Walker Bob pulled his boot knife and ended the misery, for one of them at least.


Walker Bob had drugged all of the guards. When they awoke they would assume someone else had done so.

The last words to his father before he pushed him off was that his mother was getting her payback.

He stood at the edge of the roof where his mother had taken her fall. He gazed down.

His father lay on the ground below, blood and bone mingling together.

Walker Bob left the roof, went downstairs and outside.
There he sounded the alarm.

Some Days Just Suck

sad kiten Some days just suck.

All the bullshit about cease the day, enjoy the moment, grasp at your future. Some days you have trouble just wiping your ass. Well, I do anyway.

Those of you that read my stuff know I come packaged in a heap of optimism folded into an impossible ability to stay down. I remember Cool Hand Luke at the fight scene. Please don’t think for a moment I have such ability; my not staying down is in an air conditioned house against the heat, and a warm fire against the cold. But, I so admire his ability to get up no matter what. The other man kept hitting him, and Luke no matter what, would struggle to his feet and with arms limp at his side, take the next punch, and the next.

No, thank God I don’t live with that, but I do have miserable days. My thoughts wander to all the shit I might have avoided, to the emptiness of it all. Who the fuck would come inside this mind and tidy up? Not me, surely. Shame, disaster, remorse, more shame, childish things, manly things I should have avoided, paths left untraveled, I could go on and on.

Even when things are good, there is always a chance of calamity. Money can always test your resolve, a dishwasher refuses to wash, a fridge refused to cool, or on one of those special days a furnace gives up the ghost. Health is always there as a concern—your own of course, and should that be okay for the moment, there is always yours friends and family to be worried about.

Accidents of all sorts like to visit at the most inopportune times; animals keep you busy with more ailments than humans.

Most of these things we expect, and when they come we usually spit in the wind and take in on the cheek.

But some days are just plain old depressing. Maybe it’s due to a lull in the action, a time when the little demon of futility sneaks in to pester us. Nothing special is happening, but there is a pall of misery about the day, like a funeral is about to happen. Nothing to be done except endure and allow it to move through you and beyond.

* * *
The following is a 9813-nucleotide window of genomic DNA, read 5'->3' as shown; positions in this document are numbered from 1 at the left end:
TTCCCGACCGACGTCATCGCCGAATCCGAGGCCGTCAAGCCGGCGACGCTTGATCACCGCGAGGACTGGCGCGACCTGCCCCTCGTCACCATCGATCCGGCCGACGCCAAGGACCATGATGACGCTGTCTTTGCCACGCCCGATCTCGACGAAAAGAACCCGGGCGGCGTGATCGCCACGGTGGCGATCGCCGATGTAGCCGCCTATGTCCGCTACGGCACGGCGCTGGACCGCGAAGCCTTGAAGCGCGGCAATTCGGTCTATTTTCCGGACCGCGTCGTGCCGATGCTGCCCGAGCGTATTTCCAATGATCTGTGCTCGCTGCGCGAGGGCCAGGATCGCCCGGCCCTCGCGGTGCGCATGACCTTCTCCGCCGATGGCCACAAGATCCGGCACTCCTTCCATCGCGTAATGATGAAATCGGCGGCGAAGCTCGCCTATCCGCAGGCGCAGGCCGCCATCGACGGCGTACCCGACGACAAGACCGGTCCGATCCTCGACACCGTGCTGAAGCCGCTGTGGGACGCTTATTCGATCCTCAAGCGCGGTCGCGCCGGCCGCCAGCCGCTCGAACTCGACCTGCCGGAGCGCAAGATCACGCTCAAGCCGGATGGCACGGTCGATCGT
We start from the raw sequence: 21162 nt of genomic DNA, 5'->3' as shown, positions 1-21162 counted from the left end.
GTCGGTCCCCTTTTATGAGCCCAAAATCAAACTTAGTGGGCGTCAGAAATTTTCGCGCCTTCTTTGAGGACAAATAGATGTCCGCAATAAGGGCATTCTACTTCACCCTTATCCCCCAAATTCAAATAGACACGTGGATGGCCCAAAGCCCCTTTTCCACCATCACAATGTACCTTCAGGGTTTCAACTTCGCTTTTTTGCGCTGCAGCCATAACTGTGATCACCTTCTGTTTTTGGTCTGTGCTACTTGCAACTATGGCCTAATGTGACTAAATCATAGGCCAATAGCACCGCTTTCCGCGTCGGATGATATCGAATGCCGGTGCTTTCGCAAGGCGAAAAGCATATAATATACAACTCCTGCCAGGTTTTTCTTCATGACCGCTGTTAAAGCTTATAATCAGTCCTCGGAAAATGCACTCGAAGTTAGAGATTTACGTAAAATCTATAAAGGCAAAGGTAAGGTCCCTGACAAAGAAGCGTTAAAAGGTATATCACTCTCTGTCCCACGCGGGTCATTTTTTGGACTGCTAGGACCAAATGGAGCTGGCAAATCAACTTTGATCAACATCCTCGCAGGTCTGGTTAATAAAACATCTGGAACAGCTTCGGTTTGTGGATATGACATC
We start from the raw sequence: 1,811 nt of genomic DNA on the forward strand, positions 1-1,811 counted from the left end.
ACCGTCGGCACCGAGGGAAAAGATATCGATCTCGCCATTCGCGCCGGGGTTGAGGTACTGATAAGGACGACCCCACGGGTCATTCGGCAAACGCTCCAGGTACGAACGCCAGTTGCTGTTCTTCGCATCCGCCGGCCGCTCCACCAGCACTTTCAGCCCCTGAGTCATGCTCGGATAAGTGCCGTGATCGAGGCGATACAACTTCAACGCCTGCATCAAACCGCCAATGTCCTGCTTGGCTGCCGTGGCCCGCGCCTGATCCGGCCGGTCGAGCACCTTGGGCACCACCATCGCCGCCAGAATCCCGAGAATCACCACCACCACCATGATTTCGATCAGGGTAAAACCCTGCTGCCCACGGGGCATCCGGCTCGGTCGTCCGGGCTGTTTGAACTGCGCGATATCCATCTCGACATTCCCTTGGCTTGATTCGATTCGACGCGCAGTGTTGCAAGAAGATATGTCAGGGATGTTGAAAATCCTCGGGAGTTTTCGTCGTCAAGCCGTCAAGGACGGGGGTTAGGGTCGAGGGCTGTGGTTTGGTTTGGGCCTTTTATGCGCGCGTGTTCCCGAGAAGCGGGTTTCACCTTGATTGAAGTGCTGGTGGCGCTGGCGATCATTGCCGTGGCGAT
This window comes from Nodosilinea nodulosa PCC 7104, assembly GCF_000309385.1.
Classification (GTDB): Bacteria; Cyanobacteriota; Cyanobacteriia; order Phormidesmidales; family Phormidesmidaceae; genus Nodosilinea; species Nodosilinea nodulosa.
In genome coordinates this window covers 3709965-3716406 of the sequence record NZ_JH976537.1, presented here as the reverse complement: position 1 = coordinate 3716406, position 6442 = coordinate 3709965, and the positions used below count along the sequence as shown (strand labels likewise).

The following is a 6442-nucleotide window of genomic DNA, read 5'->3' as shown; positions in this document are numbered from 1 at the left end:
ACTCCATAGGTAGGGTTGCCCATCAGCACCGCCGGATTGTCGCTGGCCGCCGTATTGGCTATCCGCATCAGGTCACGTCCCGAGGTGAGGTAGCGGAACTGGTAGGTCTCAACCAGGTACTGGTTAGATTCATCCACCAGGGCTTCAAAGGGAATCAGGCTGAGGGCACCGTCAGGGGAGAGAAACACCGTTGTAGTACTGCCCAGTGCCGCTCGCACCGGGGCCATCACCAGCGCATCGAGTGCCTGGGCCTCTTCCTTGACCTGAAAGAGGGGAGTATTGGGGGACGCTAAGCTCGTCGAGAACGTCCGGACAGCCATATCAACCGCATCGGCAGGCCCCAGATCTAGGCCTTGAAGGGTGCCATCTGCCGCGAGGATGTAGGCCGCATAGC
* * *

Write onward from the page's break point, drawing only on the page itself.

Most days I know to keep a close watch on each moment as it unfolds, that is all I have to do. That is all any of us have to do. And that is not hopeless; it is the way of things. I remember the ways of rain. Sometimes gentle, sometimes it comes in torrents. Sometimes it teams up with the wind and kills what it can. But, then again it goes back to being gentle and cleansing, and is all about growth.
We can be no more than nature intended. It is feeble to believe we are Devine, and it is so much feeble to believe we are inept. It is merely the way of things.

Some days just suck.

A Final Goodbye

I did not know to hug his neck. It was not something we did— being men of course. I only knew to remain silent and wait. Tradition came steeped in tradition; it would not do that walls be torn down, or new ones erected. The ways were as they should be for a reason.

DAD - Me and lenBest to stand erect and watch as women pulled the evening in around what must happen. They were all about care and concern; protocol dictated a precise unfolding of the circumstances. How they knew what was preordained to happen, perhaps slipped my ability to comprehend.

The tie rack, in one corner of the room, stood incongruent to all I knew to be true. It was nothing more than a long pole with a base at one end and a primitive “Lazy Susan” at the top where the ties hung to be picked as needed. It was an ornament rather than a thing of function; he never wore ties, but they sat there nonetheless waiting his change in character. The handkerchiefs were another matter. They were atop the dresser and knew his nose as well as any breath of wind that came to visit. One always hung from his pocket, awaiting the next sneeze or cough. The mandatory cross hung above the headboard, and on the opposite wall a picture of St Jude, his favorite saint—the saint of lost causes.